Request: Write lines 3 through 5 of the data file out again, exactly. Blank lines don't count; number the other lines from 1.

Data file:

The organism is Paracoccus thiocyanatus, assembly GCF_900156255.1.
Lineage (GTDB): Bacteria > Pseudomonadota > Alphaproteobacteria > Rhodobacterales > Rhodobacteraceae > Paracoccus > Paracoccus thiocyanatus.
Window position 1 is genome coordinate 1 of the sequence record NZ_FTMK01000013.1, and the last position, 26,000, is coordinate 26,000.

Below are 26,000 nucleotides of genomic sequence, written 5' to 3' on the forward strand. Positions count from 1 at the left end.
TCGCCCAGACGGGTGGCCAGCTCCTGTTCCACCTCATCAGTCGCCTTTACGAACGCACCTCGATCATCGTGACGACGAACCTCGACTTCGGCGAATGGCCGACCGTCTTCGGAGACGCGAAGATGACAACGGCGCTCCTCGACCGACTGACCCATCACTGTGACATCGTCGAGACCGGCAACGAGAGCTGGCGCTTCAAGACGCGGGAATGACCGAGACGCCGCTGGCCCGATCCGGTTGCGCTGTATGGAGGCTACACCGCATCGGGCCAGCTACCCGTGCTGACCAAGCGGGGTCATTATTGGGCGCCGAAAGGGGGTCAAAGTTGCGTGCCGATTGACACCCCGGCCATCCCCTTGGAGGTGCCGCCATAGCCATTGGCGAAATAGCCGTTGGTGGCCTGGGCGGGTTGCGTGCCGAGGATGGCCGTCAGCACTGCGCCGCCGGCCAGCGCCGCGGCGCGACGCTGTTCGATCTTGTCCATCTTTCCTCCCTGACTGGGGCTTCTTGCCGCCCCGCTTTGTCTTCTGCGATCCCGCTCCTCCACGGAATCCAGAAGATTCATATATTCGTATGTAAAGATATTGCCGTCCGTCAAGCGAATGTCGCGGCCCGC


Window position 1 is genome coordinate 1 of the sequence record NZ_FTMK01000013.1, and the last position, 26,000, is coordinate 26,000.

Below are 26,000 nucleotides of genomic sequence, written 5' to 3' on the forward strand. Positions count from 1 at the left end.
TCGCCCAGACGGGTGGCCAGCTCCTGTTCCACCTCATCAGTCGCCTTTACGAACGCACCTCGATCATCGTGACGACGAACCTCGACTTCGGCGAATGGCCGACCGTCTTCGGAGACGCGAAGATGACAACGGCGCTCCTCGACCGACTGACCCATCACTGTGACATCGTCGAGACCGGCAACGAGAGCTGGCGCTTCAAGACGCGGGAATGACCGAGACGCCGCTGGCCCGATCCGGTTGCGCTGTATGGAGGCTACACCGCATCGGGCCAGCTACCCGTGCTGACCAAGCGGGGTCATTATTGGGCGCCGAAAGGGGGTCAAAGTTGCGTGCCGATTGACACCCCGGCCATCCCCTTGGAGGTGCCGCCATAGCCATTGGCGAAATAGCCGTTGGTGGCCTGGGCGGGTTGCGTGCCGAGGATGGCCGTCAGCACTGCGCCGCCGGCCAGCGCCGCGGCGCGACGCTGTTCGATCTTGTCCATCTTTCCTCCCTGACTGGGGCTTCTTGCCGCCCCGCTTTGTCTTCTGCGATCCCGCTCCTCCACGGAATCCAGAAGATTCATATATTCGTATGTAAAGATATTGCCGTCCGTCAAGCGAATGTCGCGGCCCGC